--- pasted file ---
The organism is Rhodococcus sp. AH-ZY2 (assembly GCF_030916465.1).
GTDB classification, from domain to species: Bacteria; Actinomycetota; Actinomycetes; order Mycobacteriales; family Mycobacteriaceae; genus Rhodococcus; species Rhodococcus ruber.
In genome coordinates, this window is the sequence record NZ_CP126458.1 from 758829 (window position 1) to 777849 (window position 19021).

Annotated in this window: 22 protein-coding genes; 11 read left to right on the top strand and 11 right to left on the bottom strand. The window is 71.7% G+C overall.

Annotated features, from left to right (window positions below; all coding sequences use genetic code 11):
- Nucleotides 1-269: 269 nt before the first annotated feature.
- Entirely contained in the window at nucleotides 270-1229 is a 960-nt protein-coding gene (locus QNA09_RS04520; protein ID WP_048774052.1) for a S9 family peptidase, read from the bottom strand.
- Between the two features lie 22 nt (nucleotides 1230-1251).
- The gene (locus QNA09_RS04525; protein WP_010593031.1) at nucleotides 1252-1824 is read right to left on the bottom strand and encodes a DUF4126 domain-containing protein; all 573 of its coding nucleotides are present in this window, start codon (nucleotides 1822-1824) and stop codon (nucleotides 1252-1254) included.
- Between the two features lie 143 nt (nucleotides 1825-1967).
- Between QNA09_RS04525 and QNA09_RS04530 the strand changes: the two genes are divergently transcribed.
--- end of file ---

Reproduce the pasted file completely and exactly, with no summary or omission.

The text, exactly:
The organism is Rhodococcus sp. AH-ZY2 (assembly GCF_030916465.1).
GTDB classification, from domain to species: Bacteria; Actinomycetota; Actinomycetes; order Mycobacteriales; family Mycobacteriaceae; genus Rhodococcus; species Rhodococcus ruber.
In genome coordinates, this window is the sequence record NZ_CP126458.1 from 758829 (window position 1) to 777849 (window position 19021).

Annotated in this window: 22 protein-coding genes; 11 read left to right on the top strand and 11 right to left on the bottom strand. The window is 71.7% G+C overall.

Annotated features, from left to right (window positions below; all coding sequences use genetic code 11):
- Nucleotides 1-269: 269 nt before the first annotated feature.
- Entirely contained in the window at nucleotides 270-1229 is a 960-nt protein-coding gene (locus QNA09_RS04520; protein ID WP_048774052.1) for a S9 family peptidase, read from the bottom strand.
- Between the two features lie 22 nt (nucleotides 1230-1251).
- The gene (locus QNA09_RS04525; protein WP_010593031.1) at nucleotides 1252-1824 is read right to left on the bottom strand and encodes a DUF4126 domain-containing protein; all 573 of its coding nucleotides are present in this window, start codon (nucleotides 1822-1824) and stop codon (nucleotides 1252-1254) included.
- Between the two features lie 143 nt (nucleotides 1825-1967).
- Between QNA09_RS04525 and QNA09_RS04530 the strand changes: the two genes are divergently transcribed.